I headed to Rio de Janeiro last week for the Global Economic Symposium, with the opening paragraphs of a new book in my head. The (2013) follow-on from Citizen Renaissance is set to examine the rise of City States in the Twenty First Century, just as their namesakes had originally blossomed in the Fifteenth. With echoes of flourishing civic pride and citizen values in the quattrocento, the thesis will explore the rise of the new City States – of London, Frankfurt, Singapore, Luanda, Abu Dhabi and Shanghai (for example) – as the sun continues to set on nation states, and certainly on empire, elsewhere. The economics are already directional – from established thirty-year plans to the threatened erection of protectionist defences against perceived economic invaders. Moreover, in a hyper-networked world, citizens of these states are more likely to find commonality and shared interests trans-nationally, than they are among those with whom they would otherwise sing their national anthem. It is no coincidence that the legendary Silvio Berlusconi chose Forza Italia as the name of his political movement, understanding that sometimes only football can unify, while truly local considerations divide and atomise, but ultimately identify, peoples.

I remember seeing a brilliant TED talk by Paul Romer on why Guantanamo could be the next Singapore (connectivity is key, in case you’re wondering) and have been thinking on his idea of Charter Cities for a while. I have also discussed the concept at length with my Edelman colleague Nick Barron, considering both hyper-localism and trans-national communities of shared interests. For me, they are part of the same, exploratory process. At the GES, my interest was spurred further still by former Dutch Premier Wim Kok’s elegant call for a compassionate focus on ‘shared society’ and from a questioner from the floor who pointed out that the Revenues of Korean giant LG now outstrip the entire GDP of, say, Argentina. In fact, according to a 2011 Business Insider survey, WalMart (disclosure: Edelman client) would rank 25th in the table of the GDP of nation states, out-stripping 157 other countries. Nike – on these terms – is bigger than Paraguay; Amazon larger than Kenya; Cisco out-sizes Lebanon.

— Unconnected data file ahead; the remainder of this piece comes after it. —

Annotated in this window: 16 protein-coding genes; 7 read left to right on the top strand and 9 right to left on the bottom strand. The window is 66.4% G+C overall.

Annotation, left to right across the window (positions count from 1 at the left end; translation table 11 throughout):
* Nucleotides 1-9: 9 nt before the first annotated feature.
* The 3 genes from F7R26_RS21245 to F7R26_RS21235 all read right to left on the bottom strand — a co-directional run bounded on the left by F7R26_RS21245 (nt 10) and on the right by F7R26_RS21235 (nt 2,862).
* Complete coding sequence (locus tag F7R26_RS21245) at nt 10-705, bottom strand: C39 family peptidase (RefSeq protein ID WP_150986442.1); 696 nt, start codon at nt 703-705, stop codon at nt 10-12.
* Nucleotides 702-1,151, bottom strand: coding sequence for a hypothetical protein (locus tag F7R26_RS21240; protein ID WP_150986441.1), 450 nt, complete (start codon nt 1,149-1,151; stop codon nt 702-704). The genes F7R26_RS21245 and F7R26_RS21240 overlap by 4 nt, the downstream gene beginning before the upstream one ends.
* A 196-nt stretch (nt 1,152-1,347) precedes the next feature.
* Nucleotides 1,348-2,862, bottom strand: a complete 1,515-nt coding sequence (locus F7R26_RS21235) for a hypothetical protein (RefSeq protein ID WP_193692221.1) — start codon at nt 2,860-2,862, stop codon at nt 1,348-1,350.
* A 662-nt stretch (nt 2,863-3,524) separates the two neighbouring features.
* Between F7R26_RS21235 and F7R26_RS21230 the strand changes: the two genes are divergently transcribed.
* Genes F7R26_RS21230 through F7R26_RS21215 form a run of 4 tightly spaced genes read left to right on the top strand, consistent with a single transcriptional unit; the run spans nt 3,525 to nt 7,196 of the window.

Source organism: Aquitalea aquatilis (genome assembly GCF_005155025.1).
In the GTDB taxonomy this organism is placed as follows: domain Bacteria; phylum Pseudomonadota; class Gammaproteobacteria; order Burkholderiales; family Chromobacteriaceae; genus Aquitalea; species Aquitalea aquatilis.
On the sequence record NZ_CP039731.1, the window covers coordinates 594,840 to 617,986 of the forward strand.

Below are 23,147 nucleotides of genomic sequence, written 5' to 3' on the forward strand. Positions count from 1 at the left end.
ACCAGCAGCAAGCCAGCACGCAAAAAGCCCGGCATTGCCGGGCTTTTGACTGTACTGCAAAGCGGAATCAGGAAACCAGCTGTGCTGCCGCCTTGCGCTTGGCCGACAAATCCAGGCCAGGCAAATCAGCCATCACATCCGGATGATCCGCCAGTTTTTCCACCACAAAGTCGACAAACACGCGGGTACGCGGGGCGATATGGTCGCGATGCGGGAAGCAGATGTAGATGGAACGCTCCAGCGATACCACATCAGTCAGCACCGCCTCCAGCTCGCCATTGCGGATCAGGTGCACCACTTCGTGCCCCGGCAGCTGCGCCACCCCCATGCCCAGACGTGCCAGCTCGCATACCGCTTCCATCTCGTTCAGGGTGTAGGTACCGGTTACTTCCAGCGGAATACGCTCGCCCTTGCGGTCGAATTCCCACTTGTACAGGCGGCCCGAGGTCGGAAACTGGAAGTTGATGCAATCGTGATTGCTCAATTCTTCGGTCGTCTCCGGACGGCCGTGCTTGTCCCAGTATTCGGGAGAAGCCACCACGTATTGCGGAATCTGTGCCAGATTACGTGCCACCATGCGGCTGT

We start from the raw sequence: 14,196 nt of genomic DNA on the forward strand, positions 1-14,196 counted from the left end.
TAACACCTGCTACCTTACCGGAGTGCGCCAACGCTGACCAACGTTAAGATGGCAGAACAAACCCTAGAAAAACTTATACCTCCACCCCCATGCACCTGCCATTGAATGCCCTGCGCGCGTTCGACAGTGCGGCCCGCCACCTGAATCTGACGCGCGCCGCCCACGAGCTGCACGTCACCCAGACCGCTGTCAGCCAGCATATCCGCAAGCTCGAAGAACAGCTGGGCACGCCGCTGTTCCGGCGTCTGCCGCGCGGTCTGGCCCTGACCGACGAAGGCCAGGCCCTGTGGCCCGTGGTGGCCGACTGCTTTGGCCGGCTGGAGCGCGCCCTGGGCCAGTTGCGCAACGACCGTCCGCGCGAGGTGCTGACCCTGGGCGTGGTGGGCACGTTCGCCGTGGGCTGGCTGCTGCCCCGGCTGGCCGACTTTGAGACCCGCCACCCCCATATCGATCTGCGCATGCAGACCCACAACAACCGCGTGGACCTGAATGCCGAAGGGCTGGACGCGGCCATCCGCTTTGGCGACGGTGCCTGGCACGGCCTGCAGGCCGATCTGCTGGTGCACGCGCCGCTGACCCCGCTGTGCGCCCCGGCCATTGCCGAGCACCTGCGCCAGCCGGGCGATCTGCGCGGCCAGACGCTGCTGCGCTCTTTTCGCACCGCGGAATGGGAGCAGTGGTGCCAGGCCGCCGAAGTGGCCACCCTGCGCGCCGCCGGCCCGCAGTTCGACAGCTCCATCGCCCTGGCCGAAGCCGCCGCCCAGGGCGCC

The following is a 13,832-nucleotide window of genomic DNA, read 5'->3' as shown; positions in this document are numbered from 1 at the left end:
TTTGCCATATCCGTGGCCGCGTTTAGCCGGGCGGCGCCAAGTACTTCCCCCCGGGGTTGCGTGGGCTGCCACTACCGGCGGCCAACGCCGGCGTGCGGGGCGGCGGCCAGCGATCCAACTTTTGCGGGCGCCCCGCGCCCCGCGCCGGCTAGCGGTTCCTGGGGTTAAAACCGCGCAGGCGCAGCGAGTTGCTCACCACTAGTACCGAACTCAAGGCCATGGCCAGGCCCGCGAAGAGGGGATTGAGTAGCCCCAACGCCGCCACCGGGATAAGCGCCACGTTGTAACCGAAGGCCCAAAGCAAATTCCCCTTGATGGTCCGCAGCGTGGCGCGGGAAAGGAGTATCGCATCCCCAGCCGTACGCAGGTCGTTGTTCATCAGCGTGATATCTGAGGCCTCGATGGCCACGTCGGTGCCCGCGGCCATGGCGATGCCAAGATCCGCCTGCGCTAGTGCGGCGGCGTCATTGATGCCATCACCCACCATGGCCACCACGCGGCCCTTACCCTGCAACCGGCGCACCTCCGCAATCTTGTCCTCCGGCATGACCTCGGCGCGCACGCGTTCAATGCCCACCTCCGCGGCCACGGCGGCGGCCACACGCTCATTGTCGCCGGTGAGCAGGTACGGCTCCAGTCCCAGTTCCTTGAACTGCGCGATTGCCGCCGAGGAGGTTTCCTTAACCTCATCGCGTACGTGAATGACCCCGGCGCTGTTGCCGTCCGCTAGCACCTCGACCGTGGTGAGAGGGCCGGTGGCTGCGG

‘Business in the future’, argued Kok, ‘ will not be the same as business in the past’. But then neither will our cities. ‘We need to move from more to better’, he continued. Shared Societies – where city and business agendas will inevitably collide – also seem to make a lot of sense in the context of Trust: here, the big estates of government, business, NGOs and media find confluence, each with issues of active citizenship at their centre. Where shared interests coalesce, so shared societies can advance. Professor Dennis Snower’s call for a ‘more caring, more compassionate world’ finds resonance here. Public Engagement therefore progresses from its current position of advancing Shared Interests, to a future one of embracing Shared Society.

In his seminal mid-1990s work, The State We’re In Will Hutton called the stakeholder society, helping give birth – in the UK at least – to the cornerstone philosophy of New Labour along the way. States of the Future might now be considered three ways: as nations (great for sporting occasions and as an occasional excuse for monarchy); as cities (economic powerhouses); and as businesses. The latter two are perhaps best-placed to drive societal transformation through active citizenship and public engagement. As Wim Kok pointed out, while arguing against GDP growth as the ultimate end-goal: ‘global answers should be more than the sum of national answers’. We need to think smarter and beyond reductive, national solutions.